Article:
Freedom Is a Constant Struggle: Ferguson, Palestine, and the Foundations of a Movement by Angela Y. Davis

January 5, 2017
Freedom Is a Constant Struggle: Ferguson, Palestine, and the Foundations of a Movement, Angela Y. Davis, Book Review, InToriLexPublished By: Haymarket Books on January 25, 2016
Format Read: Paperback Edition (145 pages)
Genre: Non-fiction/ Feminism/ Race
Series: Stand Alone
Source: Purchased
Freedom Is a Constant Struggle: Ferguson, Palestine, and the Foundations of a Movement
In these newly collected essays, interviews, and speeches, world-renowned activist and scholar Angela Y. Davis illuminates the connections between struggles against state violence and oppression throughout history and around the world.

Reflecting on the importance of black feminism, intersectionality, and prison abolitionism for today's struggles, Davis discusses the legacies of previous liberation struggles, from the Black Freedom Movement to the South African anti-Apartheid movement. She highlights connections and analyzes today's struggles against state terror, from Ferguson to Palestine.

Facing a world of outrageous injustice, Davis challenges us to imagine and build the movement for human liberation. And in doing so, she reminds us that "Freedom is a constant struggle.



This was a informative and hopeful read, that I happily relished. I haven't read any other books by Angela Davis, but this has inspired me to read and learn more about her world view. The first three chapters are interviews with Angela Davis in regards to her views on how we can continue to advance social movements in a effective way. The next seven chapters are speeches that Angela Davis has given around the world. All of the topics that Angela discuss challenge us to find the intersections of struggle that exist around the world, and broaden our thinking of how social movement works.
"In many ways you can say that the prison serves as an institution that consolidates the state's inability and refusal to address the most pressing social problems of this era."
The most important take away I have is change has always been propelled by collective action,which includes many more people than will ever be mentioned in our history books. It's dangerous to forget that people were the driving force behind the civil rights movement in the United States, including many black women. When we recognize how intricately the forces against poor people of color throughout the world work together, it's easier to unite against them. It's hard to think outside of the reality and systems that we exist in, but that is the only way we can begin to change them. She also mentions Assata Shakur being added to the Most Wanted Terrorist list, as a clear sign that black liberation continues to be a threat to the powers that be.
 "...education has thoroughly become a commodity. It has been so thoroughly commoditized that many people don't even know how to understand the very process of acquiring knowledge because it is subordinated to the future capacity to make money."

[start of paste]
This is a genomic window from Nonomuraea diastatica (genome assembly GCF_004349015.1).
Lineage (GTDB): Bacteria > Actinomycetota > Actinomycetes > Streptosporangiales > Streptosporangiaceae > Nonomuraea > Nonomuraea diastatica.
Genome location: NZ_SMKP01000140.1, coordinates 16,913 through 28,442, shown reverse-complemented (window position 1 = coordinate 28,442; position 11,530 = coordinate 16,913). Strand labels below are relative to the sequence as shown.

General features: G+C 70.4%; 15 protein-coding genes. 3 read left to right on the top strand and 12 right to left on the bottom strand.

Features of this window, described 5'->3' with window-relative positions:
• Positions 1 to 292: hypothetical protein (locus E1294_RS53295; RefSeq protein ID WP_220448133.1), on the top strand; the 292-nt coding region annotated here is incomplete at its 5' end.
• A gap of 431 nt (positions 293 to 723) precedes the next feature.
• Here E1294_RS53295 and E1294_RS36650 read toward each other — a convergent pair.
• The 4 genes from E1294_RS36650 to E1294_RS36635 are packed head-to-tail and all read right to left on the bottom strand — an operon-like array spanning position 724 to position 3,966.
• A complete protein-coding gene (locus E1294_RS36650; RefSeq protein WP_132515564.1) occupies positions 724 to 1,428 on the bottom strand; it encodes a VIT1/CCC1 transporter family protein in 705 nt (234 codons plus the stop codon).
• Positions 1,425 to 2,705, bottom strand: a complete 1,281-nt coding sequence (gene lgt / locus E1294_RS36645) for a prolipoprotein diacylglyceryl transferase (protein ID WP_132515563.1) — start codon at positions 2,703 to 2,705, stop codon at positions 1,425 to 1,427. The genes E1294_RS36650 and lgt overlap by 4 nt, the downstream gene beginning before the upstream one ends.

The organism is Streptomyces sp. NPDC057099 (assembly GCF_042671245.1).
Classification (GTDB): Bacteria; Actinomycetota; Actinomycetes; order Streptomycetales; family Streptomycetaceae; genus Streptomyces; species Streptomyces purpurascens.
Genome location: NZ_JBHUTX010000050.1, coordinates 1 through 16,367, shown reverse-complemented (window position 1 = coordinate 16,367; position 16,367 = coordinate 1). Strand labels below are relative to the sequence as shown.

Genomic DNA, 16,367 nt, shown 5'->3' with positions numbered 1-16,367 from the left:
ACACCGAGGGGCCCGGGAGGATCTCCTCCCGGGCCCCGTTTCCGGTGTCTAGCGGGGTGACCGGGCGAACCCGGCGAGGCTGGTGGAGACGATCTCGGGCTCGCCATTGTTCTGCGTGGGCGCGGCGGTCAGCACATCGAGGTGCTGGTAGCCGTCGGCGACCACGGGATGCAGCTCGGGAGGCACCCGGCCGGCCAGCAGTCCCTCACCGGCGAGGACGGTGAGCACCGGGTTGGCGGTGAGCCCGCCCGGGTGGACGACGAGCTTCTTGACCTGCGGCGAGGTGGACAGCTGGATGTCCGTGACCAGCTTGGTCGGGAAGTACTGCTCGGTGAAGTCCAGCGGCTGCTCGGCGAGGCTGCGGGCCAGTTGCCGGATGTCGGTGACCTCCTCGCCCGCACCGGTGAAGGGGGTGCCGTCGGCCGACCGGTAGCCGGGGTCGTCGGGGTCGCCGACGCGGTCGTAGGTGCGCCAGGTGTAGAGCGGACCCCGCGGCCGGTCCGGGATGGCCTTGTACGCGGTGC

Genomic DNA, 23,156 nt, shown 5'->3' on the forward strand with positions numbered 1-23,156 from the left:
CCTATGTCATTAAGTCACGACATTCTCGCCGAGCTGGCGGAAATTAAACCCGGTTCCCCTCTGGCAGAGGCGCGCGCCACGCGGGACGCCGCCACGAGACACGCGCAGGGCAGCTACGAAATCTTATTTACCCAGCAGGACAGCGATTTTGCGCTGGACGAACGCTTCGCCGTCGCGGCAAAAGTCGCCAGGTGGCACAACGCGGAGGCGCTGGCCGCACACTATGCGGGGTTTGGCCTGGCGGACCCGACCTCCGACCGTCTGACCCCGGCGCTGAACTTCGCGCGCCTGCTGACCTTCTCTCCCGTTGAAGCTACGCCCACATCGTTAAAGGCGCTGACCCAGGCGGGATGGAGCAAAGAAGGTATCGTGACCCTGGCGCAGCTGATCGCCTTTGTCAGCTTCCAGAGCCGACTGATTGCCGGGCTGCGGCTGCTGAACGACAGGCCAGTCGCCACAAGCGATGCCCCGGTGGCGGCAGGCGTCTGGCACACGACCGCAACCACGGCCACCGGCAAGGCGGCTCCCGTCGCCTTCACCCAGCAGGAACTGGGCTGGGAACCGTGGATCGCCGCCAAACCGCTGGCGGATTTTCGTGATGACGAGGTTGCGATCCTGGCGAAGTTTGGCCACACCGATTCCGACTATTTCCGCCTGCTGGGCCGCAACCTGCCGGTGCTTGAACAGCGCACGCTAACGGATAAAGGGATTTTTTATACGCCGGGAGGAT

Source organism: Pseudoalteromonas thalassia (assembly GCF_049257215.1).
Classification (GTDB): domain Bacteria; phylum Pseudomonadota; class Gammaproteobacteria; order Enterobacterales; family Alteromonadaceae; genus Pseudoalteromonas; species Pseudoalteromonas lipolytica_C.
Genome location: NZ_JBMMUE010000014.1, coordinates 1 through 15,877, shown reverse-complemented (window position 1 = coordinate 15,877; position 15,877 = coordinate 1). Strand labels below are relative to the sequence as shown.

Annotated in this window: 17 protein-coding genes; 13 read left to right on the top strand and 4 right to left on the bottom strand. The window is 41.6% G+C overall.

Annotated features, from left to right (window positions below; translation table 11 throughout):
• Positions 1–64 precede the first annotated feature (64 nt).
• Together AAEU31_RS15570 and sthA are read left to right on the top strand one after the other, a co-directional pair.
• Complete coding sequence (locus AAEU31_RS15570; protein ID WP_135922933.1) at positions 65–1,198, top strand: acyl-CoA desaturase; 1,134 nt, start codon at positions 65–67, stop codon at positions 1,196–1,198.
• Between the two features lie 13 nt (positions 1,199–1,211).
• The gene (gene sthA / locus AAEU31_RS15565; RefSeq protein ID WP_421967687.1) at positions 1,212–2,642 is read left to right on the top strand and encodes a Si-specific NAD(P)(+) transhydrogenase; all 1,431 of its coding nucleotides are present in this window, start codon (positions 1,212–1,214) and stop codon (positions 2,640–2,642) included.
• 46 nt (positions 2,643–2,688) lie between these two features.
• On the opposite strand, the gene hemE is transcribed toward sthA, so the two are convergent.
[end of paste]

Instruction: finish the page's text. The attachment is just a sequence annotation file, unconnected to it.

Angela Davis wants us to recognize how the prison-industrial complex is connected to oppressed people in Palestine. She wants to show that feminism and social change has room for everyone of all genders, abilities and sexuality's to fight for freedom. Angela does a magnificent job connecting the black experience for change in the U.S. to the fight that continues everywhere against capitalist control. I would recommend this to everyone. This short book encouraged me to continue on with my own activism and get more involved in the global struggle of people fighting for their own freedom.
"Perhaps most important of all, and that is so central to the development of feminist abolitionist theories and practices: we have to learn how to think and act and struggle against that which is ideologically constituted as normal."


 Angela Yvonne Davis is an American political activist, scholar, and author. She emerged as a nationally prominent activist and radical in the 1960s, as a leader of the Communist Party USA, and had close relations with the Black Panther Party through her involvement in the Civil Rights Movement despite never being an official member of the party. Prisoner rights have been among her continuing interests; she is the founder of Critical Resistance, an organization working to abolish the prison-industrial complex. She is a retired professor with the History of Consciousness Department at the University of California, Santa Cruz, and is the former director of the university's Feminist Studies department.

Her research interests are in feminism, African American studies, critical theory, Marxism, popular music, social consciousness, and the philosophy and history of punishment and prisons. Her membership in the Communist Party led to Ronald Reagan's request in 1969 to have her barred from teaching at any university in the State of California. She was tried and acquitted of suspected involvement in the Soledad brothers' August 1970 abduction and murder of Judge Harold Haley in Marin County, California. She was twice a candidate for Vice President on the Communist Party USA ticket during the 1980s.

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